Type of Lesson
Type of Project (Individual/Group/Both)
Over the course of his lifetime, Thomas Jefferson owned over six hundred enslaved African Americans. While he only freed approximately nine of these enslaved individuals either during his life or upon his death, it is clear—through source material and witness accounts—that a handful of enslaved individuals were able to exercise choice and economic/physical mobility within the limitations of their daily lives at Monticello and despite their enslaved condition. One of the ways in which they did so was through the use of subsistence gardens created for the African American community at Monticello. Your challenge is to create a poster, either digitally, or one that can be uploaded, which illustrates the ways in which African Americans used the opportunities afforded to them at their garden to forge a more independent way of life.
Students will not only understand how African American individuals at Monticello used the subsistence gardens to provide for themselves and their families, but how they used them to forge a more independent way of life within a system that stripped them of their basic liberties.
Notes to Teacher
Depending on the nature of your classroom, you can edit the “African American Gardens at Monticello” article, and condensing it in order to better narrow your students’ focus.
- 1. Go to the following article, and read independently: http://www.monticello.org/site/house-and-gardens/african-american-gardens-monticello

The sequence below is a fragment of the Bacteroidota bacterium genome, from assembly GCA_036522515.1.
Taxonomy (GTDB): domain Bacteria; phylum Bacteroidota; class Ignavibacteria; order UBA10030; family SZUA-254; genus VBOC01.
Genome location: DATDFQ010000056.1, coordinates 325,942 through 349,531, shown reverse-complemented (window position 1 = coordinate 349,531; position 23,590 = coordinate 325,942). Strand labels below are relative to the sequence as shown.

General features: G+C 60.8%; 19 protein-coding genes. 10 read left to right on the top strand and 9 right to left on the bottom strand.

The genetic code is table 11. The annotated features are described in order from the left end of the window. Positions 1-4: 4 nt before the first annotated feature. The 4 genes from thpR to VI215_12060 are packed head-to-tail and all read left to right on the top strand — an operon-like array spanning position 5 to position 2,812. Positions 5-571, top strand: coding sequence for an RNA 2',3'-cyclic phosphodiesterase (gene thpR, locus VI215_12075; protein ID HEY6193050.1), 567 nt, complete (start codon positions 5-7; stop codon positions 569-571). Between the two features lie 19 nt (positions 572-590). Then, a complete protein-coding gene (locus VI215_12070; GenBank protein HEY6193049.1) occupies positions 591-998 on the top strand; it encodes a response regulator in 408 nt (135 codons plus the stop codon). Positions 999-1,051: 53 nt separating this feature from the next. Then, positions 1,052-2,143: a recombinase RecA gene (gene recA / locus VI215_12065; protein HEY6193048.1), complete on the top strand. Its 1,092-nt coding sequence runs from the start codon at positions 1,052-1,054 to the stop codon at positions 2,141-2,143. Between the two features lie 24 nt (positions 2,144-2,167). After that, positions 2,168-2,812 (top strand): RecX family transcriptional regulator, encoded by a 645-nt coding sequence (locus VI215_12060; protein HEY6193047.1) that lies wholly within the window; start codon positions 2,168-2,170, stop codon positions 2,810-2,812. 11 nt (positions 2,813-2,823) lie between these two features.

As you read, highlight and annotate all of the ways in which the enslaved African Americans at Monticello were able to exercise choice, take advantage of opportunity, or forge a more independent way of life through the use of the African American gardens.
- 2. From the reading, choose for ways in which different individuals were able to use the gardens to their advantage. One example might be that Madison and Eston Hemings, sons of Sally and most likely Jefferson, were thought to have sold at least 100 cabbages to Jefferson himself in 1822, thereby taking economic advantage of the very individual who enslaved African Americans for his own economic prosperity.
- 3. After you’ve chosen four ways African Americans used the gardens to their advantage, brainstorm an image that might represent each of these ways. One image for the above-mentioned example might be a quick sketch of a cabbage being exchanged between the boys and Jefferson. At the end of this challenge, you will have designed a poster with four images and four captions. One suggestion is that you divide your poster into quadrants before you begin designing!
- 4. Provide a caption that explains each of your images. This caption should paraphrase the portion of the article that explains how the garden provided choice or opportunity for African Americans at Monticello.
- 5. Title– be sure to name your digital image or the one that you plan on uploading. This can either be placed in the middle of the poster, or at the top– your choice!
- 6. Upload! If you have designed your poster by hand, be sure to take a picture of it. Send it to yourself by attaching it through email, and save it to a safe spot on your computer. Click the upload button after you’ve decided to take the challenge, and be sure that you can see your finished product!